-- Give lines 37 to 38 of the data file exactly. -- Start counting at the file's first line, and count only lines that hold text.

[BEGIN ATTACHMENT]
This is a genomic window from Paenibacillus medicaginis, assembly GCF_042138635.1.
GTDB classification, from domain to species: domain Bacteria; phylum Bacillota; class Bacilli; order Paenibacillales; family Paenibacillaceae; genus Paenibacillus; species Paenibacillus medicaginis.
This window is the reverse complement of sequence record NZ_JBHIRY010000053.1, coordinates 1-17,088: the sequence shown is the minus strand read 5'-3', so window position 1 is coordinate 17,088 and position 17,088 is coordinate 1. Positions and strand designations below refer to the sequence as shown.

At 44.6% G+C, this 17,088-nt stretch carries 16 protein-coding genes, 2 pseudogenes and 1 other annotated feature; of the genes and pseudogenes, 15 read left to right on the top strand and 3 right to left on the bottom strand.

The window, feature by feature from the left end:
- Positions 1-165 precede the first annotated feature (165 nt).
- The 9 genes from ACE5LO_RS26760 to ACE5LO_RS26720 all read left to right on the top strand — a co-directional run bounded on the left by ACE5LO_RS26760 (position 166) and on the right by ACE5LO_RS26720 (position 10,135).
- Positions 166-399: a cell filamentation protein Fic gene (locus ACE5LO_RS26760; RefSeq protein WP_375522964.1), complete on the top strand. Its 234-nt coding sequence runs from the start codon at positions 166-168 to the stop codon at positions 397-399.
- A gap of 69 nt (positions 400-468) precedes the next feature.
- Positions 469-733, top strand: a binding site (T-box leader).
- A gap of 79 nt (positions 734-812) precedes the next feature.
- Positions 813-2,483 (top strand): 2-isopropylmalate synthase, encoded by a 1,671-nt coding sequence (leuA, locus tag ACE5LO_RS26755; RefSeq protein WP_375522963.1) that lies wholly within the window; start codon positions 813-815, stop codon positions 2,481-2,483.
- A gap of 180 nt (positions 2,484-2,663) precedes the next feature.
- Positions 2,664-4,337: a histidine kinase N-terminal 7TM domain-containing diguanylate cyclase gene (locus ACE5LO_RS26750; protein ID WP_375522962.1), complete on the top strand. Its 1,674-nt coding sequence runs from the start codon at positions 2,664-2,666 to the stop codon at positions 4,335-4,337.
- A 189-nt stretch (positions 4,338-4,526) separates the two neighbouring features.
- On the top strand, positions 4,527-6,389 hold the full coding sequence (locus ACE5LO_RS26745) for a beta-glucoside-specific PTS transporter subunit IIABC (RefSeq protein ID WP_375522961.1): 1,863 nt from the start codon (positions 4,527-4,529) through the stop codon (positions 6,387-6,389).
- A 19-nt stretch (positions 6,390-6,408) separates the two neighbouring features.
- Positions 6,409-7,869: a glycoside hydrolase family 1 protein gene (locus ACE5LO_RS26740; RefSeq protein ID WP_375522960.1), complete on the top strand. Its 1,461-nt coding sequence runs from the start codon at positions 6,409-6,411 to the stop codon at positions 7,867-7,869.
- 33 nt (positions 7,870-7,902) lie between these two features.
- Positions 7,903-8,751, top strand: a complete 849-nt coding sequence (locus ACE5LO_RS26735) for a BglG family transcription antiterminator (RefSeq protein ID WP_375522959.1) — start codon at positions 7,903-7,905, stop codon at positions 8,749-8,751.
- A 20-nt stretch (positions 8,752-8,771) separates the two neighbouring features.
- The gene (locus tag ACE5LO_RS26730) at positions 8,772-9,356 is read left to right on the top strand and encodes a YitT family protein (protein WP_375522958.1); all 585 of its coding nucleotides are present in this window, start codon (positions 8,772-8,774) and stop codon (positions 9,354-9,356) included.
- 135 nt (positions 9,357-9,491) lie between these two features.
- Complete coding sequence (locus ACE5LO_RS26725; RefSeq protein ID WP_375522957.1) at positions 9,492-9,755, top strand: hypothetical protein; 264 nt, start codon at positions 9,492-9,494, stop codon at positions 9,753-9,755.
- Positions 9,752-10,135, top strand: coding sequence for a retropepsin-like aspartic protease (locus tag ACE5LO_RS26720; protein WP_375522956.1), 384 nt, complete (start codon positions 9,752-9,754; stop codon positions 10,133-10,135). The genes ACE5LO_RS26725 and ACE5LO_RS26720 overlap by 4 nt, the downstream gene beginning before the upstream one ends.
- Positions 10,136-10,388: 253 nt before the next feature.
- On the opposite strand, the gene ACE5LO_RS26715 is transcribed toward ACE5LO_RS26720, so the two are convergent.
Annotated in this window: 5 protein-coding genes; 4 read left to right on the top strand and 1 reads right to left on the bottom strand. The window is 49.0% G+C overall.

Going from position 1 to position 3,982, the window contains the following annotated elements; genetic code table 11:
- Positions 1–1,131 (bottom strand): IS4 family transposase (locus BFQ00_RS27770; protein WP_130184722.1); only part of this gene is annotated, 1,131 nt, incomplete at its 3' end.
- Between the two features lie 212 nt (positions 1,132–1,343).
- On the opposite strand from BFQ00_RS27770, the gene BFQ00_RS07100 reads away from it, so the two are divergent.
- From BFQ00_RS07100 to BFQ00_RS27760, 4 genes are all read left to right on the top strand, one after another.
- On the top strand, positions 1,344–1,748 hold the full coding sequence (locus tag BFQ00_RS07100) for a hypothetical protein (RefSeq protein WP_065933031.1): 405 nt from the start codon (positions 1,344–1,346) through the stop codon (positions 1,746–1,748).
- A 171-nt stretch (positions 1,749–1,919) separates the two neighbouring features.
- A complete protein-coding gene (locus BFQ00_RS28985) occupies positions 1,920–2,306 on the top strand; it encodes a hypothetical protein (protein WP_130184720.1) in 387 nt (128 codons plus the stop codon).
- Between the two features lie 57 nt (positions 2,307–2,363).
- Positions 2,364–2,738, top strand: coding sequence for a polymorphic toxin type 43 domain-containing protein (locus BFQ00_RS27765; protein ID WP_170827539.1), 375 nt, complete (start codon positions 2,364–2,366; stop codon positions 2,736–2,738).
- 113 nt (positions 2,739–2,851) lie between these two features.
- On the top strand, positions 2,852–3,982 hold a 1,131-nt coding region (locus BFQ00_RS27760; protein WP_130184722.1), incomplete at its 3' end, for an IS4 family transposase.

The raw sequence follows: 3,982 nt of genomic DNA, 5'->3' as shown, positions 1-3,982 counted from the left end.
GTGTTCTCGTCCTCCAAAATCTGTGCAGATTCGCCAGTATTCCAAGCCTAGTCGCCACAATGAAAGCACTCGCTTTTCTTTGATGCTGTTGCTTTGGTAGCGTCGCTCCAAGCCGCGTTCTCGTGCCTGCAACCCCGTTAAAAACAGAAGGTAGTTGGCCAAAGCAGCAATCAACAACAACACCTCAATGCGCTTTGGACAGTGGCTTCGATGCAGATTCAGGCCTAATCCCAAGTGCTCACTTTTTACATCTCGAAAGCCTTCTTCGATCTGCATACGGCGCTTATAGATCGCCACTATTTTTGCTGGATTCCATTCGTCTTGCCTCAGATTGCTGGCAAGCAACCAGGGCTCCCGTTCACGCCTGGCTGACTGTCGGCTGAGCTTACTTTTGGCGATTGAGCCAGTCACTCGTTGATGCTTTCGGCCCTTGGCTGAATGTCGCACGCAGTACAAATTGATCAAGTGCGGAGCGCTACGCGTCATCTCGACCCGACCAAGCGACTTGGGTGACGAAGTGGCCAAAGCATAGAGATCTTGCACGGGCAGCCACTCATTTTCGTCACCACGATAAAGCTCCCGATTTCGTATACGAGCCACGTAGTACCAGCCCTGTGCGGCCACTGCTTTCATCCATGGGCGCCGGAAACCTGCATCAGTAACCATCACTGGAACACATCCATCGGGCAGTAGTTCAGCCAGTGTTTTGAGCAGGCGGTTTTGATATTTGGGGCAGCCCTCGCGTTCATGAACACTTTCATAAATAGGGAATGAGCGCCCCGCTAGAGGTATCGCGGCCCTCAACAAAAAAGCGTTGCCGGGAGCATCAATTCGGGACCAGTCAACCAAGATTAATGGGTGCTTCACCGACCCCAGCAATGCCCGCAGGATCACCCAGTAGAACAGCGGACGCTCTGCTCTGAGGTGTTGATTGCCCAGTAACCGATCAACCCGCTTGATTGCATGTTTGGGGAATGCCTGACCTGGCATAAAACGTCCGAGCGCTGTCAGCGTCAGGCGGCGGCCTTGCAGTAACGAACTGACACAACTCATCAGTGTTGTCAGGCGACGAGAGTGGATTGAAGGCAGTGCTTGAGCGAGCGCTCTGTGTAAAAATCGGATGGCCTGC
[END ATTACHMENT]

- Between the two features lie 57 nt (positions 2,307–2,363).
- Positions 2,364–2,738, top strand: coding sequence for a polymorphic toxin type 43 domain-containing protein (locus BFQ00_RS27765; protein ID WP_170827539.1), 375 nt, complete (start codon positions 2,364–2,366; stop codon positions 2,736–2,738).